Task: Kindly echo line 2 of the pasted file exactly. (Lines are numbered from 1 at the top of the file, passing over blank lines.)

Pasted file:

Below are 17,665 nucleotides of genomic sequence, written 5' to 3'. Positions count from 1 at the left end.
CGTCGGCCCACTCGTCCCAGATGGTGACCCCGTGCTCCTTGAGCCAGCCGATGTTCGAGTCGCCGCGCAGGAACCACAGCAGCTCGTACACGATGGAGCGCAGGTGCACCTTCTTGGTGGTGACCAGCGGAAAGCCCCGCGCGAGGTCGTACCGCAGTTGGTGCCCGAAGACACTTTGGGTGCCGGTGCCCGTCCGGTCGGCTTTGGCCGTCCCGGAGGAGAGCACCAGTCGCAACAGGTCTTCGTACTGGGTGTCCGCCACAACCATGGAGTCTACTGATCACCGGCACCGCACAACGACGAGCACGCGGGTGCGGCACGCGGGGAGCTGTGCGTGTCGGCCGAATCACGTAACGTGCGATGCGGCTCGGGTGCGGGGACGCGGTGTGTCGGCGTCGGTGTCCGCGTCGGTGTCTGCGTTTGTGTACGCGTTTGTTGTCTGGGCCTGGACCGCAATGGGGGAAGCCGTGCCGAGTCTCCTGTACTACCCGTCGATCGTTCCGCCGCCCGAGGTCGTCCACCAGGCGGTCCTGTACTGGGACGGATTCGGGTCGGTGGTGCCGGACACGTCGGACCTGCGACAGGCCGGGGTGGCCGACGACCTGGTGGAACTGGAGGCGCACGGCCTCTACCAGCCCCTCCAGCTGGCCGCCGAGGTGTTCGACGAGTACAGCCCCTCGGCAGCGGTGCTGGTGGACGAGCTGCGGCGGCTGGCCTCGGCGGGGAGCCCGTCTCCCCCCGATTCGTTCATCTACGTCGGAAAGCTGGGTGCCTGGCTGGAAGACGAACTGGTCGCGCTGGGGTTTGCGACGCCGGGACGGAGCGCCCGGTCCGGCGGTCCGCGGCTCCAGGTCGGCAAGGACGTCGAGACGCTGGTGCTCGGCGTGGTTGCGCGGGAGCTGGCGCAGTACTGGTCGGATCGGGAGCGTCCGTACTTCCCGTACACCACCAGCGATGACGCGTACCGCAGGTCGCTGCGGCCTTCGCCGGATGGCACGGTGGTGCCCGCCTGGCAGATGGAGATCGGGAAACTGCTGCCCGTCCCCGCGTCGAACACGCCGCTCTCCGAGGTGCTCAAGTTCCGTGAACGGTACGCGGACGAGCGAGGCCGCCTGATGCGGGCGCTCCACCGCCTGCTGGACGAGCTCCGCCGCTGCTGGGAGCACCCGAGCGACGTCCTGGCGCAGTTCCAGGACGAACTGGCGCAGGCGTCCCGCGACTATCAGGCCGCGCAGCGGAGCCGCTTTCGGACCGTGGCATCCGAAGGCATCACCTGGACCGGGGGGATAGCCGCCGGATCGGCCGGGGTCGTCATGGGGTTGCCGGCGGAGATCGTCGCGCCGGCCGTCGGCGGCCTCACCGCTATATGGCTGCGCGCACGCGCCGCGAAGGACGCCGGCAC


CGTCGGCCCACTCGTCCCAGATGGTGACCCCGTGCTCCTTGAGCCAGCCGATGTTCGAGTCGCCGCGCAGGAACCACAGCAGCTCGTACACGATGGAGCGCAGGTGCACCTTCTTGGTGGTGACCAGCGGAAAGCCCCGCGCGAGGTCGTACCGCAGTTGGTGCCCGAAGACACTTTGGGTGCCGGTGCCCGTCCGGTCGGCTTTGGCCGTCCCGGAGGAGAGCACCAGTCGCAACAGGTCTTCGTACTGGGTGTCCGCCACAACCATGGAGTCTACTGATCACCGGCACCGCACAACGACGAGCACGCGGGTGCGGCACGCGGGGAGCTGTGCGTGTCGGCCGAATCACGTAACGTGCGATGCGGCTCGGGTGCGGGGACGCGGTGTGTCGGCGTCGGTGTCCGCGTCGGTGTCTGCGTTTGTGTACGCGTTTGTTGTCTGGGCCTGGACCGCAATGGGGGAAGCCGTGCCGAGTCTCCTGTACTACCCGTCGATCGTTCCGCCGCCCGAGGTCGTCCACCAGGCGGTCCTGTACTGGGACGGATTCGGGTCGGTGGTGCCGGACACGTCGGACCTGCGACAGGCCGGGGTGGCCGACGACCTGGTGGAACTGGAGGCGCACGGCCTCTACCAGCCCCTCCAGCTGGCCGCCGAGGTGTTCGACGAGTACAGCCCCTCGGCAGCGGTGCTGGTGGACGAGCTGCGGCGGCTGGCCTCGGCGGGGAGCCCGTCTCCCCCCGATTCGTTCATCTACGTCGGAAAGCTGGGTGCCTGGCTGGAAGACGAACTGGTCGCGCTGGGGTTTGCGACGCCGGGACGGAGCGCCCGGTCCGGCGGTCCGCGGCTCCAGGTCGGCAAGGACGTCGAGACGCTGGTGCTCGGCGTGGTTGCGCGGGAGCTGGCGCAGTACTGGTCGGATCGGGAGCGTCCGTACTTCCCGTACACCACCAGCGATGACGCGTACCGCAGGTCGCTGCGGCCTTCGCCGGATGGCACGGTGGTGCCCGCCTGGCAGATGGAGATCGGGAAACTGCTGCCCGTCCCCGCGTCGAACACGCCGCTCTCCGAGGTGCTCAAGTTCCGTGAACGGTACGCGGACGAGCGAGGCCGCCTGATGCGGGCGCTCCACCGCCTGCTGGACGAGCTCCGCCGCTGCTGGGAGCACCCGAGCGACGTCCTGGCGCAGTTCCAGGACGAACTGGCGCAGGCGTCCCGCGACTATCAGGCCGCGCAGCGGAGCCGCTTTCGGACCGTGGCATCCGAAGGCATCACCTGGACCGGGGGGATAGCCGCCGGATCGGCCGGGGTCGTCATGGGGTTGCCGGCGGAGATCGTCGCGCCGGCCGTCGGCGGCCTCACCGCTATATGGCTGCGCGCACGCGCCGCGAAGGACGCCGGCAC